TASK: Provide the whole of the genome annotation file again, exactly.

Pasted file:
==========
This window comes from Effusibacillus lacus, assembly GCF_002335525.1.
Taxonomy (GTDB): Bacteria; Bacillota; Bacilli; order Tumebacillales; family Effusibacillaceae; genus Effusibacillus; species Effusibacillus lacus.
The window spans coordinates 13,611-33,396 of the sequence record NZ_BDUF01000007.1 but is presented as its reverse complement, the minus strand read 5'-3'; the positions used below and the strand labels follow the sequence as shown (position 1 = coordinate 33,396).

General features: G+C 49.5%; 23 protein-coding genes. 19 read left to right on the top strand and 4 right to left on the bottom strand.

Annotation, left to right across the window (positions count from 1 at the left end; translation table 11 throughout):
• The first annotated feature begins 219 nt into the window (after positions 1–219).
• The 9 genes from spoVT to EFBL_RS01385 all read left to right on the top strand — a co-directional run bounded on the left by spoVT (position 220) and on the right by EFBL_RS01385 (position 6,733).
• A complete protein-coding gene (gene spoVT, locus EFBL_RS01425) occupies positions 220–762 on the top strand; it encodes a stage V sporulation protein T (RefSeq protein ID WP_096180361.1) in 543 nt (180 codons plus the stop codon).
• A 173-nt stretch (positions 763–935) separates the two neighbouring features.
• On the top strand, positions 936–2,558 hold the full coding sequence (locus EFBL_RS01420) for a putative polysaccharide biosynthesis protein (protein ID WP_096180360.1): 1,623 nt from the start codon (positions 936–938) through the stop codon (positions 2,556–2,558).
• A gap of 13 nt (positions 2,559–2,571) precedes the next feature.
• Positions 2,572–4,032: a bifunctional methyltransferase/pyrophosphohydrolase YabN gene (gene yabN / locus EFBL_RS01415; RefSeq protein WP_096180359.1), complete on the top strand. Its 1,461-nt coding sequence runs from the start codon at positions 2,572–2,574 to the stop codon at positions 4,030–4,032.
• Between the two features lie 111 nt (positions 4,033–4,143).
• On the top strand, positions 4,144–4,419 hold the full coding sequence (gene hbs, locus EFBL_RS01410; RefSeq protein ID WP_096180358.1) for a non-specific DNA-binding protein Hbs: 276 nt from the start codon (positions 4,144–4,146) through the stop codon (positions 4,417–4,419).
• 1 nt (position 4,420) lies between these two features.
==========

This window comes from Effusibacillus lacus, assembly GCF_002335525.1.
Taxonomy (GTDB): Bacteria; Bacillota; Bacilli; order Tumebacillales; family Effusibacillaceae; genus Effusibacillus; species Effusibacillus lacus.
The window spans coordinates 13,611-33,396 of the sequence record NZ_BDUF01000007.1 but is presented as its reverse complement, the minus strand read 5'-3'; the positions used below and the strand labels follow the sequence as shown (position 1 = coordinate 33,396).

General features: G+C 49.5%; 23 protein-coding genes. 19 read left to right on the top strand and 4 right to left on the bottom strand.

Annotation, left to right across the window (positions count from 1 at the left end; translation table 11 throughout):
• The first annotated feature begins 219 nt into the window (after positions 1–219).
• The 9 genes from spoVT to EFBL_RS01385 all read left to right on the top strand — a co-directional run bounded on the left by spoVT (position 220) and on the right by EFBL_RS01385 (position 6,733).
• A complete protein-coding gene (gene spoVT, locus EFBL_RS01425) occupies positions 220–762 on the top strand; it encodes a stage V sporulation protein T (RefSeq protein ID WP_096180361.1) in 543 nt (180 codons plus the stop codon).
• A 173-nt stretch (positions 763–935) separates the two neighbouring features.
• On the top strand, positions 936–2,558 hold the full coding sequence (locus EFBL_RS01420) for a putative polysaccharide biosynthesis protein (protein ID WP_096180360.1): 1,623 nt from the start codon (positions 936–938) through the stop codon (positions 2,556–2,558).
• A gap of 13 nt (positions 2,559–2,571) precedes the next feature.
• Positions 2,572–4,032: a bifunctional methyltransferase/pyrophosphohydrolase YabN gene (gene yabN / locus EFBL_RS01415; RefSeq protein WP_096180359.1), complete on the top strand. Its 1,461-nt coding sequence runs from the start codon at positions 2,572–2,574 to the stop codon at positions 4,030–4,032.
• Between the two features lie 111 nt (positions 4,033–4,143).
• On the top strand, positions 4,144–4,419 hold the full coding sequence (gene hbs, locus EFBL_RS01410; RefSeq protein ID WP_096180358.1) for a non-specific DNA-binding protein Hbs: 276 nt from the start codon (positions 4,144–4,146) through the stop codon (positions 4,417–4,419).
• 1 nt (position 4,420) lies between these two features.